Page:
Mediation centre helps unite divorced couples

New Delhi, March 7 (IANS) Sukhveer and Shobha Singh came to Delhi High Court in 2009 in a custody battle over their child after their decided to annul their nine-year-old marriage. A year later the couple is happily remarried, thanks to the court’s mediation.

Sukhveer and Shobha had married in 2000, but things started turning sour after Shobha’s family began interfering in their lives and created misunderstandings that began to overshadow their relationship.


The couple had two children, but their misunderstandings continued to grow and they decided to end the relationship. They got divorced in 2009, and Sukhveer came to the court seeking the custody rights of one of the children.


However, the court decided to send them to the mediation centre to resolve the custody battle.


‘When the case came to me I realized that the couple still wanted to continue their relationship, and it was just due to misunderstanding that they were forced to take this extreme step,’ said advocate Rekha Aggarwal, who was a mediator in their case.


After 20 sittings with the couple, Aggarwal realized that it was the girl’s family that had created the rift as they did not like the boy and forced Shobha to go in for divorce.


‘It was very difficult for me to handle Shobha as I wanted the girl to realise that her parents are not doing good for her,’ Aggarwal recalled to IANS.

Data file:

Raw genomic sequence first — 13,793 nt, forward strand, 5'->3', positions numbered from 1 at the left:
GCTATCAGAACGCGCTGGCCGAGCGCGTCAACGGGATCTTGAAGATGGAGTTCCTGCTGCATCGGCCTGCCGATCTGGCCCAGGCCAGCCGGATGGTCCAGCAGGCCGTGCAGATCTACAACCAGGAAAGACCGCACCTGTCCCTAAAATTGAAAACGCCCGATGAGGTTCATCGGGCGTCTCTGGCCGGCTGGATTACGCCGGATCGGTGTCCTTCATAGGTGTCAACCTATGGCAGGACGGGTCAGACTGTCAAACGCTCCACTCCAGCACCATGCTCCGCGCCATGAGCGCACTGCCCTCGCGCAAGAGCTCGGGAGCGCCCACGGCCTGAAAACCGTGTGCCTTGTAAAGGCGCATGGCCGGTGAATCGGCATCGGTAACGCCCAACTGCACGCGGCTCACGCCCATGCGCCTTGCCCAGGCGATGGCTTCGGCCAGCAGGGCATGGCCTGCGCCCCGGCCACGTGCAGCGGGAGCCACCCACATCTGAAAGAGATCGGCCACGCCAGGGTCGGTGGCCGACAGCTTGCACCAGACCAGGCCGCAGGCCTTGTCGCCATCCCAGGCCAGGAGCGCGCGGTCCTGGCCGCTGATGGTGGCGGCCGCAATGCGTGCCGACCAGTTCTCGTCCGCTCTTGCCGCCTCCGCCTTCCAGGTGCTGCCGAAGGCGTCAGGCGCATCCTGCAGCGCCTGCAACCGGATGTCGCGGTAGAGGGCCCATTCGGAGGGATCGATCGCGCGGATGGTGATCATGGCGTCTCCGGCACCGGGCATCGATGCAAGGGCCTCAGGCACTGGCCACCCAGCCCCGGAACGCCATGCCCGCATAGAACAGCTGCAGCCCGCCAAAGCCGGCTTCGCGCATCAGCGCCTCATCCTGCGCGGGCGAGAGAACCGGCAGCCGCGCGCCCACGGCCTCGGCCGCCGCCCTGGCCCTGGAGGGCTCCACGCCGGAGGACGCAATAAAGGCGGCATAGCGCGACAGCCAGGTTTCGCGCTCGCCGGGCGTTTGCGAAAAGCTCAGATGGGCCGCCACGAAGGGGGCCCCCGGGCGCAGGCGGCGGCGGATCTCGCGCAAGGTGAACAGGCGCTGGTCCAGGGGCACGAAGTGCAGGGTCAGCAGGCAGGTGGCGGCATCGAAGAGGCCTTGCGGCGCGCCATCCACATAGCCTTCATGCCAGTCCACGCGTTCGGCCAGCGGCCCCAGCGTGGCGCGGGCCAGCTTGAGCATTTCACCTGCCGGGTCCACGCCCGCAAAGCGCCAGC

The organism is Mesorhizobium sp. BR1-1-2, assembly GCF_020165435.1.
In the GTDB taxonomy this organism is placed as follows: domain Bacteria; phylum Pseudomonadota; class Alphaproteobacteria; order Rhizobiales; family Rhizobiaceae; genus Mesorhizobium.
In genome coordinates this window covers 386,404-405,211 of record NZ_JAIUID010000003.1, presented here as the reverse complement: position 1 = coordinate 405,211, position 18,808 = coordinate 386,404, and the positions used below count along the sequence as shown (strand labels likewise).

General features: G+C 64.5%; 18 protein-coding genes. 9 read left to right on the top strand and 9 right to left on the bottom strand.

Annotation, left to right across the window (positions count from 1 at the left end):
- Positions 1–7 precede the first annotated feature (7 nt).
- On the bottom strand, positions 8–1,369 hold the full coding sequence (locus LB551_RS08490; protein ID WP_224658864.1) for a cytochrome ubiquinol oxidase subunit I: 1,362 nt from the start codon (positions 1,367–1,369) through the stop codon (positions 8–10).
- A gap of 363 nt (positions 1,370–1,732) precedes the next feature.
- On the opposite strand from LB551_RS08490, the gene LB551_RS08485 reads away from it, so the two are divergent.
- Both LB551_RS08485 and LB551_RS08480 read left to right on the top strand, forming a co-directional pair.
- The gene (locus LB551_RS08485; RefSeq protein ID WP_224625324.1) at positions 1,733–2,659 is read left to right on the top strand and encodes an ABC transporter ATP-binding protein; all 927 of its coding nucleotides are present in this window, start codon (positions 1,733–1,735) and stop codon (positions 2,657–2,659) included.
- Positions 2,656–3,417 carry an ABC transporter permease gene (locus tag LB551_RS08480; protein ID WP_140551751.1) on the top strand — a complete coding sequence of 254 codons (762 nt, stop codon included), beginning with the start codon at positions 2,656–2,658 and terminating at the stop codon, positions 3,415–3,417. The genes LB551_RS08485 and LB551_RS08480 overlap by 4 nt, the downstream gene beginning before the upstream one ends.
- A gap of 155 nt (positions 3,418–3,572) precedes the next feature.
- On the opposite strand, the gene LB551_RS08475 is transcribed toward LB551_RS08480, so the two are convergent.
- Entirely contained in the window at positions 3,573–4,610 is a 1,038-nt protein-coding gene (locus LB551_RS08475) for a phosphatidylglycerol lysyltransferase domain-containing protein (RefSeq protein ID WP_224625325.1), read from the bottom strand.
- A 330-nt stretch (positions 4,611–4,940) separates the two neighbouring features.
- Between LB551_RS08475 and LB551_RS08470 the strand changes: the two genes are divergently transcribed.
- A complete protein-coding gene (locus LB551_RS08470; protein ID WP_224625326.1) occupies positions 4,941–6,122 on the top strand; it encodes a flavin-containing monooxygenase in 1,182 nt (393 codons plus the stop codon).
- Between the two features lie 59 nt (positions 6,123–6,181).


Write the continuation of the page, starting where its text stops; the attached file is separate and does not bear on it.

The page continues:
‘Finally, I was able to convince the couple and they got married again and are living happily with their two kids,’ said Aggarwal, adding that getting the couple together was the most delightful moment of her career.


Like Aggarwal, hundreds of lawyers at the Delhi High Court Mediation Centre are working as mediators in different cases – ranging from matrimony to land disputes.


‘We receive 80 cases in a day on an average related to matrimonial, cheque bounce, land disputes and the like. Our battery of lawyers sit with both the parties, listen to them and arrive at a conclusion that suits both parties,’ said Sadhna Ramachandran, secretary of the Delhi High Court Mediation Centre.


Sixty percent of the cases relate to matrimonial disputes.


The mediation centre manages to bring both parties to an amicable solution in maximum number of cases.


‘The basic idea behind the mediation is to open the way of communication that was blocked after differences crept in. So here we try to open the channel of communication between the parties and ask them to sit across the table and talk,’ Ramachandran told IANS.


Mediation is a forum where disputes can be heard and addressed by the parties concerned with the help of a neutral third party. It saves money as the disputes are promptly settled.


(Kanu Sarda can be contacted at kanu.s@ians.in)

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